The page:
Polar has been steadily growing in the wearables space and is now taking the next step by opening up its API to third-party developers.
While larger competitors such as Fitbit have opened their API for some time, it’s made little sense for Polar until this point.
Polar has a wide range of health-related products on the market including smartwatches, fitness trackers, bike computers, and chest straps. In 1982, the company launched the world's first wireless, wearable heart rate monitor.
Data from these devices can be extremely useful and take wearables from something of a gimmick to something which offers real benefits. Providing data to prove you are keeping healthy, for example, could reduce your insurance premiums.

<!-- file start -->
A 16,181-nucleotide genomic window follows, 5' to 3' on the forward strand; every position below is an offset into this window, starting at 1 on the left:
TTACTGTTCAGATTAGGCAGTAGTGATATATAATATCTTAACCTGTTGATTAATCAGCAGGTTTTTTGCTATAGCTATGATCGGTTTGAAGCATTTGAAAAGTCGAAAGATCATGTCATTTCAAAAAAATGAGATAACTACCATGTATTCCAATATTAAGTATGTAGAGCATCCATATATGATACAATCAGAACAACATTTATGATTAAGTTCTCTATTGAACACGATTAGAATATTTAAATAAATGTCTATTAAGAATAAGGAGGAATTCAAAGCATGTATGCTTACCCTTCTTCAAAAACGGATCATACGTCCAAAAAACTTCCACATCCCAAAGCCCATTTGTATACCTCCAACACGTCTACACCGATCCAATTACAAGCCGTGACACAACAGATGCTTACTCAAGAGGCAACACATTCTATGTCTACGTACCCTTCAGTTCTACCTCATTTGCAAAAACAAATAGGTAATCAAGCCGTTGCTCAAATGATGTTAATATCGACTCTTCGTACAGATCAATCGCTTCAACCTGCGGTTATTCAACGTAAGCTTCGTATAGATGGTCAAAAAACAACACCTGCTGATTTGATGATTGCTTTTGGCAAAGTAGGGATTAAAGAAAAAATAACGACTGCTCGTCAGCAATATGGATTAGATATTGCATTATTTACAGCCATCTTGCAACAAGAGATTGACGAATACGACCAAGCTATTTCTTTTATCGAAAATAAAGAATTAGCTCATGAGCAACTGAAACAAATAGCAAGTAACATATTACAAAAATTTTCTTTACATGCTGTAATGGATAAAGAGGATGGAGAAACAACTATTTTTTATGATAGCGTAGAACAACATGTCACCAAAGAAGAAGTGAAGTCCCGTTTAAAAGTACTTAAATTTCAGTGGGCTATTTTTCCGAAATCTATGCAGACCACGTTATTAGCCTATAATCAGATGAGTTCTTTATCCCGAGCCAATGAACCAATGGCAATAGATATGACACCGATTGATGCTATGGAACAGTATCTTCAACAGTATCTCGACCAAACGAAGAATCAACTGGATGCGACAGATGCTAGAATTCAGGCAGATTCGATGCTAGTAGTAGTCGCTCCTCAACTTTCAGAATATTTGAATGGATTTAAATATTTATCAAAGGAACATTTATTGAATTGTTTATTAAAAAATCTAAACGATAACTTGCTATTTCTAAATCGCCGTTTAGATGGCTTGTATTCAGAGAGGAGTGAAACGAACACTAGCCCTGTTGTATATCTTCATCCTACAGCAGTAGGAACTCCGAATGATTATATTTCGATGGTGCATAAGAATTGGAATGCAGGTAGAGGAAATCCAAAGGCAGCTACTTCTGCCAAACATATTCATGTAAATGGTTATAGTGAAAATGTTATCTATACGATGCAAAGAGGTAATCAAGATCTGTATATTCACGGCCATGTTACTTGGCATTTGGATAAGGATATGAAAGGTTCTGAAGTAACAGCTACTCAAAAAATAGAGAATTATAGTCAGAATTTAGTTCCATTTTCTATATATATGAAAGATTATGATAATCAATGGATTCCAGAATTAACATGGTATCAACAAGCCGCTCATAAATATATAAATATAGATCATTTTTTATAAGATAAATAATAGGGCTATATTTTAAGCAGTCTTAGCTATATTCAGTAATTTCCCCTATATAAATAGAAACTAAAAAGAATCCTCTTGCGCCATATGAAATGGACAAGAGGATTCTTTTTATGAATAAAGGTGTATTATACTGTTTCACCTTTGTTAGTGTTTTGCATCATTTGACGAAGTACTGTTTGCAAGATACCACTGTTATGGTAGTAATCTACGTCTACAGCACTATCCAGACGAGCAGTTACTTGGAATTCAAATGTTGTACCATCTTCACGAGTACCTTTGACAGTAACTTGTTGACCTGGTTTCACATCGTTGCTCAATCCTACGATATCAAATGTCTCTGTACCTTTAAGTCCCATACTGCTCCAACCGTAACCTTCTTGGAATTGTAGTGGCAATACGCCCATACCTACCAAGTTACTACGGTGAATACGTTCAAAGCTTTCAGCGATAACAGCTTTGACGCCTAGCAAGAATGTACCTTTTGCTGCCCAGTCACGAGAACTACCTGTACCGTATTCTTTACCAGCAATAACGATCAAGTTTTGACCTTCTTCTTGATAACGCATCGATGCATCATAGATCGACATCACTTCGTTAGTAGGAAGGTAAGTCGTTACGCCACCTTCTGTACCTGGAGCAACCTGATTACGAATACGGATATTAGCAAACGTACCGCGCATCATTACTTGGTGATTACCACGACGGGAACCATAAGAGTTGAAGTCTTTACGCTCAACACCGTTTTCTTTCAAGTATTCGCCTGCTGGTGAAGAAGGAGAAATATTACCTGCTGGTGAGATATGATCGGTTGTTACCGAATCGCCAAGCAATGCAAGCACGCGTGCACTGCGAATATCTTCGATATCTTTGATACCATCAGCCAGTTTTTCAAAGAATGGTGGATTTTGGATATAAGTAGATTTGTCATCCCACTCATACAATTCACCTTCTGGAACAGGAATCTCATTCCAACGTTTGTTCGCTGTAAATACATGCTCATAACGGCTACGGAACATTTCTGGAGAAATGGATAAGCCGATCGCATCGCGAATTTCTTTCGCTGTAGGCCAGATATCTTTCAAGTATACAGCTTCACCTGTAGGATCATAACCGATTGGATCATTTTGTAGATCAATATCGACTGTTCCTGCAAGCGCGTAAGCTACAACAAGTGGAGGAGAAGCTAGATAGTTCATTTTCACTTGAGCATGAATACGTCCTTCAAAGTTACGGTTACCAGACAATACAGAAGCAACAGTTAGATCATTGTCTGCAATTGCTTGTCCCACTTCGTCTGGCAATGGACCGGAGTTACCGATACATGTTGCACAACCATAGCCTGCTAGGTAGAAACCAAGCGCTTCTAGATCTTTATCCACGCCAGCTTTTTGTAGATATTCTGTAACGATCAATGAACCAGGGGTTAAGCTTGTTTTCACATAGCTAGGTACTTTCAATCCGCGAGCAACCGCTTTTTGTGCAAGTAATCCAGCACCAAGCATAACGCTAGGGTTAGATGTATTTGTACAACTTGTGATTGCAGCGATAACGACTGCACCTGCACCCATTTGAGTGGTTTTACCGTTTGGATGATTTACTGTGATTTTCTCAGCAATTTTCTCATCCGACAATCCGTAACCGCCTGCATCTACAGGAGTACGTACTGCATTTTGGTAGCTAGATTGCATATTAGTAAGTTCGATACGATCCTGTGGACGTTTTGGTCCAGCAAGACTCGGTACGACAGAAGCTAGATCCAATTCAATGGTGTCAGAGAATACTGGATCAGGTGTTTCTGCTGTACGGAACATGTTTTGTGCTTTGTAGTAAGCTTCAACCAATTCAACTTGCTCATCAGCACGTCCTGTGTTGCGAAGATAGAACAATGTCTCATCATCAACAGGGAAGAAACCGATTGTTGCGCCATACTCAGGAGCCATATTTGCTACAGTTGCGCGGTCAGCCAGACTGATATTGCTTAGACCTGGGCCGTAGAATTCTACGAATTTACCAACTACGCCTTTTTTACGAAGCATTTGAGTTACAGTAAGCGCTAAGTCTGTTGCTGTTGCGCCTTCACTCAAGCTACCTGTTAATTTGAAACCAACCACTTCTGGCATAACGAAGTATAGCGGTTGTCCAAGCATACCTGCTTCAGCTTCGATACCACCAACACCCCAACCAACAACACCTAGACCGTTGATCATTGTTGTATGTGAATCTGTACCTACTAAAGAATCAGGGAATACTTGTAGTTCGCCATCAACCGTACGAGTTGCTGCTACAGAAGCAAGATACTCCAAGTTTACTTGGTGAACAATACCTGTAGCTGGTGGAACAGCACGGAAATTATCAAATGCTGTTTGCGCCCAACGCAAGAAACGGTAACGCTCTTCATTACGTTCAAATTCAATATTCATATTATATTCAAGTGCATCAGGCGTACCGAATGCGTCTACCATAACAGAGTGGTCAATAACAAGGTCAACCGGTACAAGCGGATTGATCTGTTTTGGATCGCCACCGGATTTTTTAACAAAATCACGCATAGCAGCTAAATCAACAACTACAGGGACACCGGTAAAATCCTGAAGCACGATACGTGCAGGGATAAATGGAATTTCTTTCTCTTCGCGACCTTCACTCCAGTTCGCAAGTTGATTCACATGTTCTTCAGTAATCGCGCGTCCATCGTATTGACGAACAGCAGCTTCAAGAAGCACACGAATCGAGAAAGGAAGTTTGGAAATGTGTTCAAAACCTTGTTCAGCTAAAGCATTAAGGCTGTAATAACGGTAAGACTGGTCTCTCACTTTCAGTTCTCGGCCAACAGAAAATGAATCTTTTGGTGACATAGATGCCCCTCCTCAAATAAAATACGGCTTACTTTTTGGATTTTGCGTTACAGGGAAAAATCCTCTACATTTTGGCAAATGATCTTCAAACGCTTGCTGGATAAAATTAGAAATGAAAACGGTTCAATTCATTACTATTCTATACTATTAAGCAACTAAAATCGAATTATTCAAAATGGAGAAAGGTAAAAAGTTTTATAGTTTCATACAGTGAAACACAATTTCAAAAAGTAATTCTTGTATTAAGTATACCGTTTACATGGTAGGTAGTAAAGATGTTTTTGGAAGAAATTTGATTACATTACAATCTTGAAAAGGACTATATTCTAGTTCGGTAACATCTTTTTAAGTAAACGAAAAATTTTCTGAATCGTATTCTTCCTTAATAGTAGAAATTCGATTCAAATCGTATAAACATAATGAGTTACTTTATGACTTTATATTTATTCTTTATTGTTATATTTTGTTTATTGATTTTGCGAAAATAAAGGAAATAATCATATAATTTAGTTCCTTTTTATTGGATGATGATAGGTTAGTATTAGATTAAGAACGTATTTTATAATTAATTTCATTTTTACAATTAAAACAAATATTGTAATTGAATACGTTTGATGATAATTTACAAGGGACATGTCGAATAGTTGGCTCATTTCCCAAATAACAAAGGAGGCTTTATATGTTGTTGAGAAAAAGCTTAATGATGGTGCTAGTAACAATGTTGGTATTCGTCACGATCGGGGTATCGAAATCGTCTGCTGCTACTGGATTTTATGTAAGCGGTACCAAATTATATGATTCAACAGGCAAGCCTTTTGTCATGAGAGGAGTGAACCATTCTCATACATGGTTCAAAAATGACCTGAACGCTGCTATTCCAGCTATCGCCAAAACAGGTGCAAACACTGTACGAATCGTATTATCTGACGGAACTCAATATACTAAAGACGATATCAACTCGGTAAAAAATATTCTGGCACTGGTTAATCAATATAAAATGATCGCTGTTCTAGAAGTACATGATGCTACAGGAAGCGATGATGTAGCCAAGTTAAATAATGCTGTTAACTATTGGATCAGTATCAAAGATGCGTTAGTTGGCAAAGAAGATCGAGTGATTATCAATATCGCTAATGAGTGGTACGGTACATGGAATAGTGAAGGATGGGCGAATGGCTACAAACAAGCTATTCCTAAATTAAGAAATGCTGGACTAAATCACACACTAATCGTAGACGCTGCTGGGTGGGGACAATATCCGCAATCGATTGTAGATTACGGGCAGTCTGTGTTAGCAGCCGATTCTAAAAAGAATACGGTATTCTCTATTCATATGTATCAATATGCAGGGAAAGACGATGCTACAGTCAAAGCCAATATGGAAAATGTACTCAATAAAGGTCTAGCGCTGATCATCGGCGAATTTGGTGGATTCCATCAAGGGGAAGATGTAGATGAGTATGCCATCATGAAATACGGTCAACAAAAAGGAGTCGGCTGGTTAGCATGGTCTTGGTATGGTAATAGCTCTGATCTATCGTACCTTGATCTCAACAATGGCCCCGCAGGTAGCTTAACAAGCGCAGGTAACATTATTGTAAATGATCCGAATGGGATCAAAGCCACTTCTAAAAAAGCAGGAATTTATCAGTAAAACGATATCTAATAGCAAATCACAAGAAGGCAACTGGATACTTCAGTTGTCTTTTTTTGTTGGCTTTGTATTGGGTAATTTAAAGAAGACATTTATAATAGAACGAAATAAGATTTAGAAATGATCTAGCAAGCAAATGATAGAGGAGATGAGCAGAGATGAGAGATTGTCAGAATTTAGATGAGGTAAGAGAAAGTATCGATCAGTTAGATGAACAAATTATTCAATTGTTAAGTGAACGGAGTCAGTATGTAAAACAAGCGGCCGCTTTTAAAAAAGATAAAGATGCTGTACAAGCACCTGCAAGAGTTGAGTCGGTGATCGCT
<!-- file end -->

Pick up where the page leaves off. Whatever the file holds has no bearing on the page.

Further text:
With user permission, developers can access data from Polar Open AccessLink.
AccessLink will provide developers with data from Polar Flow including weight, height, exercise intensity, daily activity, and more. Developers can only retrieve new data for now, but the API could be opened further to retrieve historical data and/or have write access in the future.
If your app is designed with fitness in mind, and interpreting data to improve performance, the data could offer tangible benefits to users.
"Heart rate helps me to better gauge workouts and fatigue levels during training blocks,” says Molly Huddle, world-renowned runner and Olympian. “I like to check Polar Flow after a workout or recovery run and see, relative to how I felt, how the heart rate was doing."
"Some days I feel terrible, but it's just sore legs or allergies; the heart rate is normal. Other days I feel ok and push the pace, and after looking at the heart rate data see that I went too hard, leaving the zone I wanted to train in.”
Do you plan on exploring Polar’s new API? Let us know in the comments.